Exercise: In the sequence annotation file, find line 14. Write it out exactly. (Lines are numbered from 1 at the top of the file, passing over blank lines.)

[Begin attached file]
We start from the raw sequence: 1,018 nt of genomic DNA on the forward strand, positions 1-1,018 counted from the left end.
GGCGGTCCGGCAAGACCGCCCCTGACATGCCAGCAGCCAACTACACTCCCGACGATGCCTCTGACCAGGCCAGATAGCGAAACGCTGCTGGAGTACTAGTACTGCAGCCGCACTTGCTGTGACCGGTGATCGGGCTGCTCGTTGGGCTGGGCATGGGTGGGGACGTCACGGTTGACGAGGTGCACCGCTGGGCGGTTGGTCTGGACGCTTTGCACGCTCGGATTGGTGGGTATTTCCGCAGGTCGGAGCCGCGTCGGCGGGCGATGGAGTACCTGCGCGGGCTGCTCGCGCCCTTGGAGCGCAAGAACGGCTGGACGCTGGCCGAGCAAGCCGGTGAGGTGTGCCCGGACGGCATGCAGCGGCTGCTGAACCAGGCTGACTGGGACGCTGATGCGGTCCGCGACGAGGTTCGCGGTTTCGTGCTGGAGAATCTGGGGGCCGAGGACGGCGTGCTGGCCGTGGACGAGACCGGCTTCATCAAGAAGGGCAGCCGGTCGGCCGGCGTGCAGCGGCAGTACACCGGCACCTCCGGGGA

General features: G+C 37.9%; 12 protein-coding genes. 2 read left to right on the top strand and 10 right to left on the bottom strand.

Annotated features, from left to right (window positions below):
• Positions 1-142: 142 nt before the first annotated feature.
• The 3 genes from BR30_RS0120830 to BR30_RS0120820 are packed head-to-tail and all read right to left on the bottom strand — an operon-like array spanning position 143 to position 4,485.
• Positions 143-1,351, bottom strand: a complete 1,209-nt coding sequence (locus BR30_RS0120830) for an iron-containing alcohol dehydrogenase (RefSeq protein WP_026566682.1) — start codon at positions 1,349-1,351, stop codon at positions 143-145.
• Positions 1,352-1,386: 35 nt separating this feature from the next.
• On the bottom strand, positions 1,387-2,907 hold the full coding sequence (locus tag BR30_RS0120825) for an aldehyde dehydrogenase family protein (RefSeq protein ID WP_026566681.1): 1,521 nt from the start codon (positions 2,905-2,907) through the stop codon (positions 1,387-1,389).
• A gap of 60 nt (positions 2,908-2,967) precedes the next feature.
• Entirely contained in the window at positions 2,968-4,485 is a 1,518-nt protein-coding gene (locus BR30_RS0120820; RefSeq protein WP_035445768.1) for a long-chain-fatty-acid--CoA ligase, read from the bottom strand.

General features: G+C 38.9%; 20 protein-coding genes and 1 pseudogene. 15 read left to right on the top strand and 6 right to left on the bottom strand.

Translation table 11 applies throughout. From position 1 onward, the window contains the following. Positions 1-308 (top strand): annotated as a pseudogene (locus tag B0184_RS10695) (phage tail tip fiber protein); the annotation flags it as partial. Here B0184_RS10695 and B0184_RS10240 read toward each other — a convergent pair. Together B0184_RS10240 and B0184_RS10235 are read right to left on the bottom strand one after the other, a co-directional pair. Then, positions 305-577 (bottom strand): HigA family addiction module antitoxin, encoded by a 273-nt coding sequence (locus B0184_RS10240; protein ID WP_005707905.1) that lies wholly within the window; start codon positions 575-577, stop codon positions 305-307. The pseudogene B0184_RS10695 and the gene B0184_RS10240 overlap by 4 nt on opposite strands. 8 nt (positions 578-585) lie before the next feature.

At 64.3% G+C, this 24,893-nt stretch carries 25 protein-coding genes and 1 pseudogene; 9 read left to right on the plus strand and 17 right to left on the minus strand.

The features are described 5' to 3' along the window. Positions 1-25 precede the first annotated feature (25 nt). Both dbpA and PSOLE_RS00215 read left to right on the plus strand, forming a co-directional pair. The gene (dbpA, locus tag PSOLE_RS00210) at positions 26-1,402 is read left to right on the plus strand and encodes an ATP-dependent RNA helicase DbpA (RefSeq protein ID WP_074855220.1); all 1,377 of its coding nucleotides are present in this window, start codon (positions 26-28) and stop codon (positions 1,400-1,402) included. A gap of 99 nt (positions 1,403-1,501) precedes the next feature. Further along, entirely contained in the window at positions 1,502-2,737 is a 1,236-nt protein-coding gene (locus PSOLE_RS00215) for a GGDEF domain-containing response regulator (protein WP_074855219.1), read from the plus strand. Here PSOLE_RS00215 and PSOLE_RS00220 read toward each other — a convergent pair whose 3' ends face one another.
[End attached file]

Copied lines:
At 64.3% G+C, this 24,893-nt stretch carries 25 protein-coding genes and 1 pseudogene; 9 read left to right on the plus strand and 17 right to left on the minus strand.